Most adults aware of climate change causes – but less knowledgeable about how to combat it

Most adults aware of climate change causes – but less knowledgeable about how to combat it

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For example, seven in ten know that trees can absorb carbon, but 62 percent were unaware that peat bogs have the potential to store twice as much carbon as forests.

More than six in ten (65 percent) didn’t realise that the humble wildflower meadow is a climate superhero, with over 100 species of flower that can help to improve biodiversity.

A similar number (58 percent) were unaware that kelp forests can help protect against climate change by cushioning shorelines against the effects of storm surges and rising sea levels.

And a third didn’t realise the UK is home to its own “green technology” such as seagrass meadows, which can capture carbon 35 times faster than rainforests.

Only 56 percent of those polled knew about such carbon-capture technology, and just 52 percent felt it was a potential solution to climate change.

The research was commissioned by Sky Zero and WWF as part of the “Force for Nature” campaign to highlight the power of the UK’s natural habitats in the battle against climate change.

Tanya Steele, chief executive at WWF, said: “The UK’s natural habitats are a key ally in the fight against climate change, yet they are being depleted at an alarming rate. 

All UK governments must keep their climate promises while we still have a chance to turn things around

Tanya Steele, WWF Chief Executive

“From wildflower meadows to peat bogs and kelp forests to seagrass, we must protect these vital assets and secure their future – for our own sake.

“All UK governments must keep their climate promises while we still have a chance to turn things around. 

“We all have a role to play and becoming a “Force for Nature” and helping us plant more carbon-capturing seagrass seeds is one of the ways people can show their support.”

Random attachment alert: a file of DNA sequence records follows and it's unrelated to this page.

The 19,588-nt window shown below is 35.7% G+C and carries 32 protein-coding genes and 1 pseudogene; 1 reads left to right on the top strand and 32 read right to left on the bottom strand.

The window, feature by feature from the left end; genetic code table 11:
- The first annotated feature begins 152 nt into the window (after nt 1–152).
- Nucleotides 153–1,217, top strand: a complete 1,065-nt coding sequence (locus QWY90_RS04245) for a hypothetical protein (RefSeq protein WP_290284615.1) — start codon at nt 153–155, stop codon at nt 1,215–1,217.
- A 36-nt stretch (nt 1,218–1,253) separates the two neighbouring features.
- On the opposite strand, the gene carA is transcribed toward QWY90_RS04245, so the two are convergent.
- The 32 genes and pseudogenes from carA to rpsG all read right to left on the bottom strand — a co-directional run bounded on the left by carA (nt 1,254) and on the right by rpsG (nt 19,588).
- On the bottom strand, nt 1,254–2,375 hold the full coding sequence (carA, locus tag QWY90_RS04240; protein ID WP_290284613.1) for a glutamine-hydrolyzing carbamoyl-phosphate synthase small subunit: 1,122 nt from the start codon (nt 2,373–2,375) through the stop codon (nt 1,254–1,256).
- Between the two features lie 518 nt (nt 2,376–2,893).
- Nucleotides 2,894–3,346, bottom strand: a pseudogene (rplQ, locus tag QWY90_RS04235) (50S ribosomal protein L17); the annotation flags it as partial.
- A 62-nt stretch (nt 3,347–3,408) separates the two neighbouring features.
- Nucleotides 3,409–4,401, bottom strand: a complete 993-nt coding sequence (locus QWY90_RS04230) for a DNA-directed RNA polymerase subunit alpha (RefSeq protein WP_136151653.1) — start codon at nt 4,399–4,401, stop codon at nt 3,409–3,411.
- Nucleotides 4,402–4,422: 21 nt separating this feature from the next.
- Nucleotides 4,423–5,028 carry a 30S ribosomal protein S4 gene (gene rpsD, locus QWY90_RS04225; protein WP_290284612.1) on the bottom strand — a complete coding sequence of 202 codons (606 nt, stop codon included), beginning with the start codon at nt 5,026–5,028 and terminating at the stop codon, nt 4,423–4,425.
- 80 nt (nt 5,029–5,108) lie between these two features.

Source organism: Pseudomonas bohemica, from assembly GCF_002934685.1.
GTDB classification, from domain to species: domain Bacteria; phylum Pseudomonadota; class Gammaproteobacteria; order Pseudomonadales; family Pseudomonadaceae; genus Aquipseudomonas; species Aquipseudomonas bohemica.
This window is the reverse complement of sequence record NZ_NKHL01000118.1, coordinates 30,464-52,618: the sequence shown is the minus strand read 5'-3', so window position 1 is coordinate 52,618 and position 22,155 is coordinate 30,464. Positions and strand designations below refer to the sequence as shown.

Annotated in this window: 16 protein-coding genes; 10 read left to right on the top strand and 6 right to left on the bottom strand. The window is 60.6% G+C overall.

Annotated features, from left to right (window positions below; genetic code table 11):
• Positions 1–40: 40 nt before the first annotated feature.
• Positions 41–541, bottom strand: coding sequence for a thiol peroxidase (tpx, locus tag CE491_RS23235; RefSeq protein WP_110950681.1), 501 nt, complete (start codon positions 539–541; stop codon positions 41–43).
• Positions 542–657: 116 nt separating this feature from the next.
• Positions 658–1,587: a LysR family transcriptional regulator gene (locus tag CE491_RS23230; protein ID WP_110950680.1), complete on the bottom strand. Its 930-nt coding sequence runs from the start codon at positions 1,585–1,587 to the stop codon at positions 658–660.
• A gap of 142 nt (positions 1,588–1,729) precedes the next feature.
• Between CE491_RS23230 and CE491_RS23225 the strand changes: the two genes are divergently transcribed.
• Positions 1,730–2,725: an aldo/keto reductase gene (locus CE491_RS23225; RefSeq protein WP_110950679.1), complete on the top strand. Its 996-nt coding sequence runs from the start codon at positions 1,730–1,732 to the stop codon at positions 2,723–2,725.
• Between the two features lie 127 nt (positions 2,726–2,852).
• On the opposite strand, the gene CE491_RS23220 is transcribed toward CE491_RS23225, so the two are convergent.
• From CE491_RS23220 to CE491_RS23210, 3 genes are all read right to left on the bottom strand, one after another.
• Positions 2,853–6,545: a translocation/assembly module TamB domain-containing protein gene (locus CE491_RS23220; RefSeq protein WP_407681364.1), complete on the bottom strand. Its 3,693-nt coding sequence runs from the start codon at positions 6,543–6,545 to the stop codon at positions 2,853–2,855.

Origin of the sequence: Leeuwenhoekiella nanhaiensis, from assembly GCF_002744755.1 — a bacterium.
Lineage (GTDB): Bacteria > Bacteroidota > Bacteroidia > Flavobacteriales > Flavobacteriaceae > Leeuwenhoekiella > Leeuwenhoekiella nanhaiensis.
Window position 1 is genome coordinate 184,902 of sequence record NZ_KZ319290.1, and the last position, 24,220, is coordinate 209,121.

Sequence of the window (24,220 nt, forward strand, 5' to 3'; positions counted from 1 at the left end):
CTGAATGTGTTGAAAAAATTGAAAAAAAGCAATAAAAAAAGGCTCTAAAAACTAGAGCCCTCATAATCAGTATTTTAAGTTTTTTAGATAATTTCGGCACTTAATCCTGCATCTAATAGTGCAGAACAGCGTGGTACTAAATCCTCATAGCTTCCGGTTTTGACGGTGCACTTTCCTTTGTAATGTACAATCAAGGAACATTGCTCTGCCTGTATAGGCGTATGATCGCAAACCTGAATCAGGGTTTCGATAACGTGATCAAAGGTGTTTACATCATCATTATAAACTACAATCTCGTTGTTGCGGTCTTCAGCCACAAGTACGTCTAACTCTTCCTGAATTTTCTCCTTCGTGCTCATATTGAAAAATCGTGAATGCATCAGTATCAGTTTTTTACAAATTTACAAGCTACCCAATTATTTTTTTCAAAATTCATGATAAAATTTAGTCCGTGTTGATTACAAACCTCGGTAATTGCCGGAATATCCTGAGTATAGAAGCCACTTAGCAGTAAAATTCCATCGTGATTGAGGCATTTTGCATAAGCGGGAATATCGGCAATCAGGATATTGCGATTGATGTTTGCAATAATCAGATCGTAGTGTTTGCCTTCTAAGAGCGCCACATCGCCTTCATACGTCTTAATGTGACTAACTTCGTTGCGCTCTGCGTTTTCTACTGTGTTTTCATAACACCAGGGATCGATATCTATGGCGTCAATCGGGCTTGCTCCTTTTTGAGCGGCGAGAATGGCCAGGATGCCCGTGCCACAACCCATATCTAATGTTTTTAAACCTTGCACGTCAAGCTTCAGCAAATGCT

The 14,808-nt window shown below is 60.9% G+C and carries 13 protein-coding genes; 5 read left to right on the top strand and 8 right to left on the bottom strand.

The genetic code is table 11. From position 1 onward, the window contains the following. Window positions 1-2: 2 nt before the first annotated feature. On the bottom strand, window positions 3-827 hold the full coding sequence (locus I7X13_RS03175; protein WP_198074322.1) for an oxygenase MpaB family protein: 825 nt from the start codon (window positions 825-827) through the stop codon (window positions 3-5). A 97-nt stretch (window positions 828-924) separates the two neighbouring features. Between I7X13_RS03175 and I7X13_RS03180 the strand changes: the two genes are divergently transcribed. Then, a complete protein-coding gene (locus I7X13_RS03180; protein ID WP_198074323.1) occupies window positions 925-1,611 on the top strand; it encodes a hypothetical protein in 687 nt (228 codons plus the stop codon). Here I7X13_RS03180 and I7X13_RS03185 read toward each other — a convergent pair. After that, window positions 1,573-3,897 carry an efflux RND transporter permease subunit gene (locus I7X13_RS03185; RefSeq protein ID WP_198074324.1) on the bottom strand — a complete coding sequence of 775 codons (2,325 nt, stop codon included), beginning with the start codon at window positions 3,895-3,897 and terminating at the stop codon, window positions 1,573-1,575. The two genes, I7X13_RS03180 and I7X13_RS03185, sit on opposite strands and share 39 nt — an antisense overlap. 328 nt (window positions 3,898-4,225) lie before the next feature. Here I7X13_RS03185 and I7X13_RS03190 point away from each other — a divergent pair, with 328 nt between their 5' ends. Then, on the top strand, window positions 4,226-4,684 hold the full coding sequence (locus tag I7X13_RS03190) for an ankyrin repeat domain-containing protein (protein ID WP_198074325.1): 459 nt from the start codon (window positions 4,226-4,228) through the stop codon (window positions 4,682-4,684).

The study also found that those polled believe the burning of fossil fuels is the single biggest contributor to climate change (53 percent), closely followed by deforestation (52 percent).

But more than half of adults (55 percent) don’t know what seagrass is, and 64 percent don’t know soil can absorb carbon – with grasslands locking in up to a fifth of all soil carbon in the UK.

When it comes to UK nature, 80 percent of adults do not realise the UK is one of the most nature depleted nations in the world.

While nine in ten adults were unaware that over the last 50 years, more than 40 percent of UK species have declined, something that has in turn had an impact on the country’s ability to protect itself against climate change.

As a result, 86 percent believe more education is needed on how nature can help in the fight against climate change.

In addition, the study carried out through OnePoll found three-quarters of adults (76 percent) want to do more to help reduce climate change.

Jeremy Darroch, executive chairman at Sky and WWF-UK Ambassador, said: “We’re beginning to understand just how at risk our cherished UK landscapes are, from a variety of factors including deforestation, urbanisation and a lack of protection.

“However, what is less known is just how powerful these natural habitats can be in the fight against climate change, providing we can restore and protect them.

“We’re asking people to become a #ForceForNature; to call on UK governments to keep their climate promises and in turn restore seagrass, a carbon-capturing technology that nature itself has provided for us.”

For every 1,000 Force For Nature sign ups, Sky Zero and WWF will plant 4,000 seagrass seeds, up to one million, to showcase the public support for protecting and restoring nature and championing “green technology” that can help save the planet from climate disaster. 

You can sign up here.

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